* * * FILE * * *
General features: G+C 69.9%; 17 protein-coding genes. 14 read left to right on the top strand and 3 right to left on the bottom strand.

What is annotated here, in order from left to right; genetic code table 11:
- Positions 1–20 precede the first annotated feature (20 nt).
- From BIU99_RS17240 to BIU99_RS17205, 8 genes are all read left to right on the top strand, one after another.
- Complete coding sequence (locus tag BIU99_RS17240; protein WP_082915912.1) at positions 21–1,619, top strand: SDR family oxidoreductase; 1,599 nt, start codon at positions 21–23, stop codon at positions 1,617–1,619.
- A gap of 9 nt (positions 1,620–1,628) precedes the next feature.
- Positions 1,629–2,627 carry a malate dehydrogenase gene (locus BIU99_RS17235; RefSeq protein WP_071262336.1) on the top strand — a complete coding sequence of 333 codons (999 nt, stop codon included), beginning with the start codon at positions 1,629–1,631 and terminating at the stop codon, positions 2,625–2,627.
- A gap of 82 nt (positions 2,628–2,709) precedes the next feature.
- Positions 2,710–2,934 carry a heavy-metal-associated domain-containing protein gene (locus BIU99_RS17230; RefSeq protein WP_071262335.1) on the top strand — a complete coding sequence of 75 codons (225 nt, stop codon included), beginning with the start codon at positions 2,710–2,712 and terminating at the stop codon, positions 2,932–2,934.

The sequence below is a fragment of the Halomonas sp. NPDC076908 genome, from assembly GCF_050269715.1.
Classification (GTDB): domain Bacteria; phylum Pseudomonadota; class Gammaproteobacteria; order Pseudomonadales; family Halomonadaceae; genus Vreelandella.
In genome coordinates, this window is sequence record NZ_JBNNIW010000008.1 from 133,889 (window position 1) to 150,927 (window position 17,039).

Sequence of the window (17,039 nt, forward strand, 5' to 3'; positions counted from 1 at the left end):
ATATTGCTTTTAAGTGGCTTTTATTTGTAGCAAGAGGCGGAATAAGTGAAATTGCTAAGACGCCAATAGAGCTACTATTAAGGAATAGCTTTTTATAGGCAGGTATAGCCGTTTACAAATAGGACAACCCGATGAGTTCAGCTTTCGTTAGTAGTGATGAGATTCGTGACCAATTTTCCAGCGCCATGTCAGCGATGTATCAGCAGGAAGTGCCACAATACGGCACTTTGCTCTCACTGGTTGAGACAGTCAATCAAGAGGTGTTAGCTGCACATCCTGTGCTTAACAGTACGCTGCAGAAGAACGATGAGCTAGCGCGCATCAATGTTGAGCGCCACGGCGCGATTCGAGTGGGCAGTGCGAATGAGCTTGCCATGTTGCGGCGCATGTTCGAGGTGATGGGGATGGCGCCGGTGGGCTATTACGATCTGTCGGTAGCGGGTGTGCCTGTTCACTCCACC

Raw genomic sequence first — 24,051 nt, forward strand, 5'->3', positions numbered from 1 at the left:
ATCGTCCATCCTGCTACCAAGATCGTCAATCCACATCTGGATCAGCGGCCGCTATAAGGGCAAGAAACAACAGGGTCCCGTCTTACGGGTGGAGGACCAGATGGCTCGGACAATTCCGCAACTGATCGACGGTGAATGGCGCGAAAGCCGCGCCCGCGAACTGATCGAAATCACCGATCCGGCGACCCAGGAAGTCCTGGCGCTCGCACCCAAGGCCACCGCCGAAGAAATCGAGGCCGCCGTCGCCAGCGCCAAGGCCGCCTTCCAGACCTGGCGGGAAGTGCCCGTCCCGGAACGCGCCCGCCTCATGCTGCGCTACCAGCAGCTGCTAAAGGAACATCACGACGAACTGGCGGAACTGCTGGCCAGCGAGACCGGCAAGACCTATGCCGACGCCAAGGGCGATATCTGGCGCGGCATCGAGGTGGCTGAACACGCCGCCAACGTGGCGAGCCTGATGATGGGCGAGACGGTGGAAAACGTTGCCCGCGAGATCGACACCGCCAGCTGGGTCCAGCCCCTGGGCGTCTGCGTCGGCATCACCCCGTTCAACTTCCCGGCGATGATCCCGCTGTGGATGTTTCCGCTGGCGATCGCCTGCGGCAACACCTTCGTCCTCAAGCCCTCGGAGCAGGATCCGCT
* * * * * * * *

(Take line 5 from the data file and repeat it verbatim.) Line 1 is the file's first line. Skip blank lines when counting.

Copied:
- Complete coding sequence (locus tag BIU99_RS17240; protein WP_082915912.1) at positions 21–1,619, top strand: SDR family oxidoreductase; 1,599 nt, start codon at positions 21–23, stop codon at positions 1,617–1,619.